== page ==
The Common Application has made the college and university application process much easier for many students. By permitting students to apply to multiple schools using a single application form, the Common Application streamlines the process and saves applicants loads of time.
I applied to eight schools and remember what a relief it was that three of my schools accepted the Common Application, meaning less work for me! The Common Application is a bit more complicated than you might first think, however, so it’s important to get all the details.
All About the Common Application
The idea behind the Common Application is that students need to fill out only one application for all of the schools they apply to. Although the application was first accepted by only about 15 schools, today it is accepted by more than 500 colleges and universities in the United States. This means that you can fill out one Common Application and use it for any of these schools.
Since 2007, the Common Application has faced competition from the Universal Application, which is meant to be more inclusive. The Common Application limits membership to schools that judge applicants based on a “holistic process” including at least one letter of recommendation and one college admissions essay, two elements that the Universal Application doesn’t require. So far, a little more than 40 schools accept the Universal Application, including big names like Harvard and Duke.
Pros and Cons of the Common Application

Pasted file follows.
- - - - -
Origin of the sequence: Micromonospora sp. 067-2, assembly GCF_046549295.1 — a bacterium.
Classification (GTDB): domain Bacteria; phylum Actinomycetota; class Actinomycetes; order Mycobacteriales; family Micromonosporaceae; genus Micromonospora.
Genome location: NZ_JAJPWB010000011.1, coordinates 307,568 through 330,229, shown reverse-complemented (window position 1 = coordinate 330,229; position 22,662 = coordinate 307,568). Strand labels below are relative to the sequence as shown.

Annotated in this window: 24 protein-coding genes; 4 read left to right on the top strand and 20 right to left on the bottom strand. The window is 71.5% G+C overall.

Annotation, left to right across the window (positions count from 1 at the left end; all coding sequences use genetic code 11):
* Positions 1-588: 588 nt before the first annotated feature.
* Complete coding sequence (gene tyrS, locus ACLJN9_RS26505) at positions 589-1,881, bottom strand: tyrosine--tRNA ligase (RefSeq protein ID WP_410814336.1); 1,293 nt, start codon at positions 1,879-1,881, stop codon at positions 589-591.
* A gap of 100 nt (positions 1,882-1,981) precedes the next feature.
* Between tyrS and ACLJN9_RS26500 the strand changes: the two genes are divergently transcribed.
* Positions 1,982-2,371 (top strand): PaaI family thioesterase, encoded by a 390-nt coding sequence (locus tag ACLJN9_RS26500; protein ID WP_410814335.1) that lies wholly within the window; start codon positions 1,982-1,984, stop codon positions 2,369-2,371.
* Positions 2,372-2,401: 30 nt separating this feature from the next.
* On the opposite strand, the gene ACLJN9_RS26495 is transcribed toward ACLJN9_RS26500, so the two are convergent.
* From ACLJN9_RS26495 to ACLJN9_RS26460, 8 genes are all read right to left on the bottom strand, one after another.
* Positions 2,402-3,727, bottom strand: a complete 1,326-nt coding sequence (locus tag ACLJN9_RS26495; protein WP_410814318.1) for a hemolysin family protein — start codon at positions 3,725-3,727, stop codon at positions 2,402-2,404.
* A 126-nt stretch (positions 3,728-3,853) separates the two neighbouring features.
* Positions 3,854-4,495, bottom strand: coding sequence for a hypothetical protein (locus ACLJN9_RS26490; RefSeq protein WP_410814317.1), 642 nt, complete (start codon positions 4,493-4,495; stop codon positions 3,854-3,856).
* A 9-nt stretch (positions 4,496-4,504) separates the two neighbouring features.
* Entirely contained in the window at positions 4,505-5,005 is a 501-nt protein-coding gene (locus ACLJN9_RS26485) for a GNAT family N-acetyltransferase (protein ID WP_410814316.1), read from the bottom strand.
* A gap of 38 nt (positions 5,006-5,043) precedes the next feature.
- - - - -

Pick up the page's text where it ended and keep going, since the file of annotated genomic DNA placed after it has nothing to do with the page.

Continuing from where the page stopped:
The benefits of the Common Application for students are pretty obvious: it saves time and effort by cutting down on the paperwork and essay writing that goes into the completion of multiple different college applications. Since such a huge number of schools accept the Common Application, it’s likely that students can apply to many — if not all — of the schools on their list using this single application.
Despite the benefits of the Common Application, it has been suggested that using the Common Application rather than a school’s personalized application (some institutions give you a choice between the two) can decrease your chances of admission.
There is no firm evidence to support this claim, and schools that accept the Common Application are required to sign a document stating that they won’t favor school-specific applications. However, if you have a choice between the Common Application and a school-specific one, to be on the safe side it may be best to go for the latter.
Potential Pitfalls of the Common Application
There are some other potential pitfalls to consider when it comes to the common application. First of all, it’s important to remember that not all schools accept the common application. Be sure to verify whether a school accepts it or not — never assume! Also, never let a school’s stance on the Common Application determine whether or not you apply there. You should never limit which or how many schools you apply to due to a difficult application process!
If you do complete the Common Application, remember that many schools — even if they accept the Common Application — require supplements, like extra essays or recommendation letters. If you take care to keep track of all these details, however, the Common Application can be a great way to save time and relieve some of the stress that comes with the college application process.